Early-, middle-, and late-phase client emotional arousal, perceptual processing strategies, and working alliance were examined in relation to treatment outcome on 4 measures in 32 clients who previously underwent experiential therapy for depression. Hierarchical regression analyses relating these variables to outcome indicated that results varied depending on the therapeutic process, phase of treatment, and outcome measure involved in the analyses. Mid-therapy arousal predicted improvements in self-esteem, whereas mid- and late treatment perceptual processing predicted reductions in client interpersonal dysfunction. Emotional arousal in conjunction with perceptual processing during mid-therapy predicted reductions in depressive and psychopathological symptomatology better than either of these variables alone. The implications of these findings for psychotherapy research and practice are discussed.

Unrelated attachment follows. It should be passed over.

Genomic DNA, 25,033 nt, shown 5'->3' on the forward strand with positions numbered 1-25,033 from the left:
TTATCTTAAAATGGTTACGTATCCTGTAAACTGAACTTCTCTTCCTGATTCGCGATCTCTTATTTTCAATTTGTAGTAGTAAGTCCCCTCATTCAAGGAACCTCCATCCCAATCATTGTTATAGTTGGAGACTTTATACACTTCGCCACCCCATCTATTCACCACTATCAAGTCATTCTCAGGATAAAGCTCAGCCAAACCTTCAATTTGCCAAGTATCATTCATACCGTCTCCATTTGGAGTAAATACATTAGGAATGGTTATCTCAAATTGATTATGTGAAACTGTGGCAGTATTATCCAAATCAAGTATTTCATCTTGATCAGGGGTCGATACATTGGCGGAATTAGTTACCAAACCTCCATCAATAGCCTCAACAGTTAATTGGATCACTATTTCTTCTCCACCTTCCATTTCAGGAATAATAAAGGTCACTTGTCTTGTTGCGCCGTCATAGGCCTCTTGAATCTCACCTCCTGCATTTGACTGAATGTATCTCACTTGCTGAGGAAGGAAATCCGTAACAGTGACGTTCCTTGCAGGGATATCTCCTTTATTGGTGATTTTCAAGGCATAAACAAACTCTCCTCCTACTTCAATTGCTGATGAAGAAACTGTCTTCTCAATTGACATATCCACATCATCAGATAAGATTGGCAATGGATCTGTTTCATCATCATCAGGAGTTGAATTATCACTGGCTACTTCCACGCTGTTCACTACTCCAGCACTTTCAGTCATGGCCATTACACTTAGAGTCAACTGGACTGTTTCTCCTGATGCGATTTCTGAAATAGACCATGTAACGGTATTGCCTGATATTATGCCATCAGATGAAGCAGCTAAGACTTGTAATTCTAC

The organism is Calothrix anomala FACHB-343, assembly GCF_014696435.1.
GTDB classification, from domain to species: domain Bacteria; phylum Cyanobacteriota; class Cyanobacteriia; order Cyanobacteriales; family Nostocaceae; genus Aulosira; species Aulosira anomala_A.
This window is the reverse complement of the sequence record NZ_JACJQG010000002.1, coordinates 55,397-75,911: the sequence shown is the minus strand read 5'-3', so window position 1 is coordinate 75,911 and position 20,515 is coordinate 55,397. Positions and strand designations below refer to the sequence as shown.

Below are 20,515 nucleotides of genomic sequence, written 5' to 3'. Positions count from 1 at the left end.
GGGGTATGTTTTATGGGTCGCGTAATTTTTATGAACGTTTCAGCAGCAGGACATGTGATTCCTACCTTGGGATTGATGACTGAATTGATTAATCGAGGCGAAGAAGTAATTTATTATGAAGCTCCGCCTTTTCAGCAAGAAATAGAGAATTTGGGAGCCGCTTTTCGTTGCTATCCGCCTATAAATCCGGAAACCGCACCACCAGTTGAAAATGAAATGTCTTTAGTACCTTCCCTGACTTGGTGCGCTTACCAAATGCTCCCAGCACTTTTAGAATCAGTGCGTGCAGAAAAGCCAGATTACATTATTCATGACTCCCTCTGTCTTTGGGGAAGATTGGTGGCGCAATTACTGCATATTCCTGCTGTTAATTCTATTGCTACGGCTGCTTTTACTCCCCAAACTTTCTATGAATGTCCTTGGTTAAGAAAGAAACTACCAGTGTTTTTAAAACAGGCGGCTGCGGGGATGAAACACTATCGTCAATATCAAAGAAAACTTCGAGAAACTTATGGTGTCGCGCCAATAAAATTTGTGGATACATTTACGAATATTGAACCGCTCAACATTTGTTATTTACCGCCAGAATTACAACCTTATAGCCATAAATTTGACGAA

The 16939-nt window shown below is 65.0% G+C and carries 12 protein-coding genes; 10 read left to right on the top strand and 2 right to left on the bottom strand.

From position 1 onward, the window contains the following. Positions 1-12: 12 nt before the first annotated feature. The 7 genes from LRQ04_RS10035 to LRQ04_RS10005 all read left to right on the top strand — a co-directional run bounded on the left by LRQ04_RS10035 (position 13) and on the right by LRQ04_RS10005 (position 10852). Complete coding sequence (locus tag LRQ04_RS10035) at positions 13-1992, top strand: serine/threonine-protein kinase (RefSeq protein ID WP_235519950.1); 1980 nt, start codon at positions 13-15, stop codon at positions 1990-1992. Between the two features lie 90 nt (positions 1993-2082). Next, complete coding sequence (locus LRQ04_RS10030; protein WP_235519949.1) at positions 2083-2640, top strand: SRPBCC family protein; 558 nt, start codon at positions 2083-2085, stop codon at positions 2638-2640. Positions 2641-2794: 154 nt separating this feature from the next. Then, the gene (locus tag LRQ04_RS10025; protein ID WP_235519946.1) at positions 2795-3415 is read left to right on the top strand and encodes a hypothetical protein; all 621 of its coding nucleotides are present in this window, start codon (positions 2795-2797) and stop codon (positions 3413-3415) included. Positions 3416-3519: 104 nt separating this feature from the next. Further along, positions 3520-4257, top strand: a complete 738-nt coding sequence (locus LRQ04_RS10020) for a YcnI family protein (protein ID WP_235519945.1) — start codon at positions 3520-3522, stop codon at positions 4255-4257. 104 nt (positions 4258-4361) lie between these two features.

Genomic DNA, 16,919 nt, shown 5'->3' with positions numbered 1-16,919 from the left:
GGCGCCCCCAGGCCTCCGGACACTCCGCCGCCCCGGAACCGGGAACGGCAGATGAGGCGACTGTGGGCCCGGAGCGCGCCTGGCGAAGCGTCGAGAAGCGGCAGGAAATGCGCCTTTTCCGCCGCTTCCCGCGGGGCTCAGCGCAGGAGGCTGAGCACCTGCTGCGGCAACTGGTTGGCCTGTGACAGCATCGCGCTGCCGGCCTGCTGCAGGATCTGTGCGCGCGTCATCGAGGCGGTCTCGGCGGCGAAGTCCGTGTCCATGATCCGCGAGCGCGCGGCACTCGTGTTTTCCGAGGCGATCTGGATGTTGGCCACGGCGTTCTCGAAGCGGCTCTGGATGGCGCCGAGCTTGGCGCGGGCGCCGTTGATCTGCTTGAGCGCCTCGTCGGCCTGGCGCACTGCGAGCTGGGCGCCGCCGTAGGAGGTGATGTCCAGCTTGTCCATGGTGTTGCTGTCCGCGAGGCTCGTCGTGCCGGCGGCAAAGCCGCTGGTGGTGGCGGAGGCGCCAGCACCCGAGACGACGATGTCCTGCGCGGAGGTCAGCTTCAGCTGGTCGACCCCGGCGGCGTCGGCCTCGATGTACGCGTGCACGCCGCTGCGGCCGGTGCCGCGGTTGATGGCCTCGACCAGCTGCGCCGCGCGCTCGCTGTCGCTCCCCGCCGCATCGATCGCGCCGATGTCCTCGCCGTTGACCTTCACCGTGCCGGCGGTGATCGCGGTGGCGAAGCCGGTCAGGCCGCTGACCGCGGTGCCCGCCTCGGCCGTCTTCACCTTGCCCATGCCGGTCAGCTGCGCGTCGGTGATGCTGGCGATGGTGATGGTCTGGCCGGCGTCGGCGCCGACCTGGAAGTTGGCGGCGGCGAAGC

Although materials informing parents about children's mental health (CMH) problems can improve outcomes, we know relatively little about the design factors that might influence their utilization of available resources. We used a discrete choice conjoint experiment to model the information preferences of parents seeking mental health services for 6 to 18 year olds. Parents completed 30 choice tasks presenting experimentally varied combinations of 20 four-level CMH information content, transfer process, and outcome attributes. Latent class analysis revealed three segments with different preferences. Parents in the Action segment (43%) chose materials providing step-by-step solutions to behavioral or emotional problems. They preferred weekly meetings with other parents and coaching calls from a therapist. The Information segment (41%) chose materials helping them understand rather than solve their child's problems. These parents were more sensitive to logistical factors such as receiving information in groups, the location where information was available, the modality in which the information was presented, and the time required to obtain and use the information. The Overwhelmed segment (16%) reported more oppositional and conduct problems, felt their children's difficulties exerted a greater adverse impact on family functioning, and reported higher personal depression scores than those in the Action or Information segments. Nonetheless, they did not choose information about, or solutions to, the problems their children presented. Simulations predicted that maximizing utilization and realizing the potential benefits of CMH information would require knowledge transfer strategies consistent with each segment's preferences.